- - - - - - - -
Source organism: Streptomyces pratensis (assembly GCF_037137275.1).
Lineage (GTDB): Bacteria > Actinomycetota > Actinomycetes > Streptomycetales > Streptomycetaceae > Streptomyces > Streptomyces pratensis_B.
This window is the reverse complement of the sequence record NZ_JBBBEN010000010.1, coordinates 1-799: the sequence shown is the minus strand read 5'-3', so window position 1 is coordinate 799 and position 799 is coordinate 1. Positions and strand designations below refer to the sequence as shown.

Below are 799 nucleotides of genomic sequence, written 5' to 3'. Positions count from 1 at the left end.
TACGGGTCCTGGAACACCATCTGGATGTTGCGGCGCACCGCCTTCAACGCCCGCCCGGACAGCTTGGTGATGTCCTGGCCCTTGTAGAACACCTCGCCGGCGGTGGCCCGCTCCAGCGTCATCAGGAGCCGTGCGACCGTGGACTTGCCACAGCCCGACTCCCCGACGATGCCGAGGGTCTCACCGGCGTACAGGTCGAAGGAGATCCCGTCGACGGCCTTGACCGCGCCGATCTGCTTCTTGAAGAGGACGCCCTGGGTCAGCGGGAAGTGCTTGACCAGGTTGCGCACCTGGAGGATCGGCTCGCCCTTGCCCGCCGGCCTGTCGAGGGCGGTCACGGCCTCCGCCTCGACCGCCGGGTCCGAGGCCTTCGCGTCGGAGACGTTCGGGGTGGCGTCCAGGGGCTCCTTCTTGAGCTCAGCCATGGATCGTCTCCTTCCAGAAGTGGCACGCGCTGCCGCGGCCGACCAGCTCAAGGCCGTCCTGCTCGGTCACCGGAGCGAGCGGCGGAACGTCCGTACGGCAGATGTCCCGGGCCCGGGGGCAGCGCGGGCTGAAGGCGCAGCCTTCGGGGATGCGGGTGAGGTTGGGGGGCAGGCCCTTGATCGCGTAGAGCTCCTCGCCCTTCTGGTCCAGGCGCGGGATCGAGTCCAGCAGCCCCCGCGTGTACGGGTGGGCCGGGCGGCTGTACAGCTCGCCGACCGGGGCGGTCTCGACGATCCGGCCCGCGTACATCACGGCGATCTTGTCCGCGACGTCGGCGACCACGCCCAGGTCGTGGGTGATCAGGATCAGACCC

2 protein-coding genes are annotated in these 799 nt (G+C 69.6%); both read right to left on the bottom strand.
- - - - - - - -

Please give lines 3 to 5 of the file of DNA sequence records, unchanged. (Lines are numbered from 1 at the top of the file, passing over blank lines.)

This window is the reverse complement of the sequence record NZ_JBBBEN010000010.1, coordinates 1-799: the sequence shown is the minus strand read 5'-3', so window position 1 is coordinate 799 and position 799 is coordinate 1. Positions and strand designations below refer to the sequence as shown.

Below are 799 nucleotides of genomic sequence, written 5' to 3'. Positions count from 1 at the left end.
TACGGGTCCTGGAACACCATCTGGATGTTGCGGCGCACCGCCTTCAACGCCCGCCCGGACAGCTTGGTGATGTCCTGGCCCTTGTAGAACACCTCGCCGGCGGTGGCCCGCTCCAGCGTCATCAGGAGCCGTGCGACCGTGGACTTGCCACAGCCCGACTCCCCGACGATGCCGAGGGTCTCACCGGCGTACAGGTCGAAGGAGATCCCGTCGACGGCCTTGACCGCGCCGATCTGCTTCTTGAAGAGGACGCCCTGGGTCAGCGGGAAGTGCTTGACCAGGTTGCGCACCTGGAGGATCGGCTCGCCCTTGCCCGCCGGCCTGTCGAGGGCGGTCACGGCCTCCGCCTCGACCGCCGGGTCCGAGGCCTTCGCGTCGGAGACGTTCGGGGTGGCGTCCAGGGGCTCCTTCTTGAGCTCAGCCATGGATCGTCTCCTTCCAGAAGTGGCACGCGCTGCCGCGGCCGACCAGCTCAAGGCCGTCCTGCTCGGTCACCGGAGCGAGCGGCGGAACGTCCGTACGGCAGATGTCCCGGGCCCGGGGGCAGCGCGGGCTGAAGGCGCAGCCTTCGGGGATGCGGGTGAGGTTGGGGGGCAGGCCCTTGATCGCGTAGAGCTCCTCGCCCTTCTGGTCCAGGCGCGGGATCGAGTCCAGCAGCCCCCGCGTGTACGGGTGGGCCGGGCGGCTGTACAGCTCGCCGACCGGGGCGGTCTCGACGATCCGGCCCGCGTACATCACGGCGATCTTGTCCGCGACGTCGGCGACCACGCCCAGGTCGTGGGTGATCAGGATCAGACCC